A new genre of journalism brings up the good, the bad, and the ugly of liberal soul-searching
Don’t call yourselves progressives if you put up with religiously zealous, violent maniacs like Hamas
AIPAC, the so-called Jewish Lobby, has no influence in the White House and is scared to speak out
Art-world pervert flaunts mirrored balloons, oodles of cash at the Whitney
What happened when Kenneth Fearing’s Communist sympathies came up against his ideas about art?
Now that you know the novelist’s incestuous secrets, is his newly reissued ‘Mercy of a Rude Stream’ quartet worth reading or not?
Brian Schwadron studied with indigenous healers around the world. Now he’s using what he learned to create wedding banquets.
Roman Jews have had a long love affair with tomatoes. This recipe for oven-browned ‘pomodori a mezzo’ will show you why.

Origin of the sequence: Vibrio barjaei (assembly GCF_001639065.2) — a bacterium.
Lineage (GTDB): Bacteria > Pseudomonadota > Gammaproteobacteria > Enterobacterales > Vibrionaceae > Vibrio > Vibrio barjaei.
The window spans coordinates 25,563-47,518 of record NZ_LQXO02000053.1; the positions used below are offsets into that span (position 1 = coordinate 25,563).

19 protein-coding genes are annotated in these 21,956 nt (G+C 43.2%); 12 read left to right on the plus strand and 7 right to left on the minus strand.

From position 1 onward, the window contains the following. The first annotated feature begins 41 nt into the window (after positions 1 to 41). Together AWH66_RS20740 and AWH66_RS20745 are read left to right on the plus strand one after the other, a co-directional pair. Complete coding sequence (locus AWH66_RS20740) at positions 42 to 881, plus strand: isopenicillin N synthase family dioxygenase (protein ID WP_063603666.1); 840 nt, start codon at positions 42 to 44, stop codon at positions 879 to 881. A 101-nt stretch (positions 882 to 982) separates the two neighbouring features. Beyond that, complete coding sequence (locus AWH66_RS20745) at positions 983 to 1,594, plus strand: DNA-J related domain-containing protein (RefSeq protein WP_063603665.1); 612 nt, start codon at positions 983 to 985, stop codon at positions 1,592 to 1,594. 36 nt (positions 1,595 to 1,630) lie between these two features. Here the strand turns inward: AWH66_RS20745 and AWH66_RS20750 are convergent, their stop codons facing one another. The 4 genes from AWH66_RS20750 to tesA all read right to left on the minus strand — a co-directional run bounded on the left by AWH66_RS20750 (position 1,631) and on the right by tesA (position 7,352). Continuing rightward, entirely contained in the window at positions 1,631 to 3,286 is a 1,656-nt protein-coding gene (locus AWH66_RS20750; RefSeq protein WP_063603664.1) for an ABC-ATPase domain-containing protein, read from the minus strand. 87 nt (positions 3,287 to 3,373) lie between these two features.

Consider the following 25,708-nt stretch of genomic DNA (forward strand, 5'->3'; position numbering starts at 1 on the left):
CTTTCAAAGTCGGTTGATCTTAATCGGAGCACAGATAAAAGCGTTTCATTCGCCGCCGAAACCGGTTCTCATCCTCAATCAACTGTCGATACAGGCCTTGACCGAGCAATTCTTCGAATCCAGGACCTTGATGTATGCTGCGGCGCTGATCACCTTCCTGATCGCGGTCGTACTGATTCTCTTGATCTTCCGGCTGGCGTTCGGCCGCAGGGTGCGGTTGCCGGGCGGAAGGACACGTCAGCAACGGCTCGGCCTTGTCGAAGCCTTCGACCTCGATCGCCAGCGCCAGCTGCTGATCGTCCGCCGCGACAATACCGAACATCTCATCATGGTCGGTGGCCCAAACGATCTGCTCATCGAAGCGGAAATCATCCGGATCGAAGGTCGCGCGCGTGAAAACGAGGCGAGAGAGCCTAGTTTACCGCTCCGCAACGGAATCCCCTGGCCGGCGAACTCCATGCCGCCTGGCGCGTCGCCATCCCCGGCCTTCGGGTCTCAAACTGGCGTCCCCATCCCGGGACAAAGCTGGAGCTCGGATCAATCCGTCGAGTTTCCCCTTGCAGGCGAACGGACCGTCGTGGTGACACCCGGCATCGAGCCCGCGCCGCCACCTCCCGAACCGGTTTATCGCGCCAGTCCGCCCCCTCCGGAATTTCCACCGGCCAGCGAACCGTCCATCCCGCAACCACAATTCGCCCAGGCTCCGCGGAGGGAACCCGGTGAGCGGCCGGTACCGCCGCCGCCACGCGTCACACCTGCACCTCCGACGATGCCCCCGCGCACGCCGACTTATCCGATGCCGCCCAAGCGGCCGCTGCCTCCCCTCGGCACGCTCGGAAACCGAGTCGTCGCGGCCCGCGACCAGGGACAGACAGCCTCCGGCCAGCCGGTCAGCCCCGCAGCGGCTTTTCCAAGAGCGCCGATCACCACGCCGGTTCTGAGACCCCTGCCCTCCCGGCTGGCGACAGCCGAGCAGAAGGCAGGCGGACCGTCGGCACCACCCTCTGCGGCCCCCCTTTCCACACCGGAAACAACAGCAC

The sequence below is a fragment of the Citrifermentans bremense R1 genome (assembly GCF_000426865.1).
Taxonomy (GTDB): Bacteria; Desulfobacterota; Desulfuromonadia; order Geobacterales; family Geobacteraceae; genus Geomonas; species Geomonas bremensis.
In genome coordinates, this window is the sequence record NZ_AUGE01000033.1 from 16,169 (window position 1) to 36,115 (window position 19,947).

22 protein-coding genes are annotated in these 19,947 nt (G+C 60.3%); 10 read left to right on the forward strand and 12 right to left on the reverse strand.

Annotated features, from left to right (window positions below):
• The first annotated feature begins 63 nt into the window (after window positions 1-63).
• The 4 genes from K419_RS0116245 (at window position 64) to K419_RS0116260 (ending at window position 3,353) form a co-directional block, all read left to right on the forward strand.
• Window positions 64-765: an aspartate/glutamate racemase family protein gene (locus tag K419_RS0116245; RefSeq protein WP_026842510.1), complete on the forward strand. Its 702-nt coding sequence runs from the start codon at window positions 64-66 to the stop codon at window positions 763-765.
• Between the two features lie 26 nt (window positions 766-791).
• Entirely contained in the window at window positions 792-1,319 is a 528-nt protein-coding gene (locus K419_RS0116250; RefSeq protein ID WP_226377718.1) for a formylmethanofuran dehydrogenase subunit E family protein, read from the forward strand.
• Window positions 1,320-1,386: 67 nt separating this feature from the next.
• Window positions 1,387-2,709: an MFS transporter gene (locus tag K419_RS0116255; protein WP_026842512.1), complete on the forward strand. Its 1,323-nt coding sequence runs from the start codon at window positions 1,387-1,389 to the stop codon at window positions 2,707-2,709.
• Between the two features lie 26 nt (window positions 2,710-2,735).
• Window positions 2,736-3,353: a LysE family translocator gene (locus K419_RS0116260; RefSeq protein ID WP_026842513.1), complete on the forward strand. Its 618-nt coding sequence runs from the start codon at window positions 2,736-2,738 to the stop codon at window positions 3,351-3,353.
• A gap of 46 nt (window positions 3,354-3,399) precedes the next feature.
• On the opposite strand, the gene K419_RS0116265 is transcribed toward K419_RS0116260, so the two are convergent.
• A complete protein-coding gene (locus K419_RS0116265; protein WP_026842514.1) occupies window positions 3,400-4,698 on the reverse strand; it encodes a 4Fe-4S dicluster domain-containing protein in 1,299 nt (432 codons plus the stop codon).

For two weeks at Camp Simcha every summer, campers aren’t kids with cancer or kids with cerebral palsy. They’re just kids.
The chef filmed an episode of his popular CNN show Parts Unknown in Israel
The strangest CNN segment we’ve seen in a long time
Executives say they’re reaching 350 million viewers worldwide, and none of them in Hebrew
Tablet Magazine: fashioner of unwitting child stars
Who had the town hall debate’s most Jewish question?
The past few months there’s been a rash of chutzpah sightings—that is, lots of public uses of the Yiddish word, if not any more actual chutzpah than usual. The best part: It’s even being used correctly.
Plus a few minor things that happened, and more
CNN host is Elders’ latest victim
Foreign correspondent and story unto himself
Why Israel’s enemies will always be the darlings of Western intellectuals
Plus Kagan discusses Chinese food, and more in the news
Iran’s supreme leader on CNN’s homepage right now
Irving Finkel, an expert on ancient Mesopotamia, decodes a Babylonian tablet and traces its path to the Book of Genesis
How one shy, whistle-blowing intern in an Amsterdam archive uncovered a travesty that insulted a decimated community
Two economists argue that literacy, not laws forbidding land ownership, created a small, widely dispersed and highly skilled minority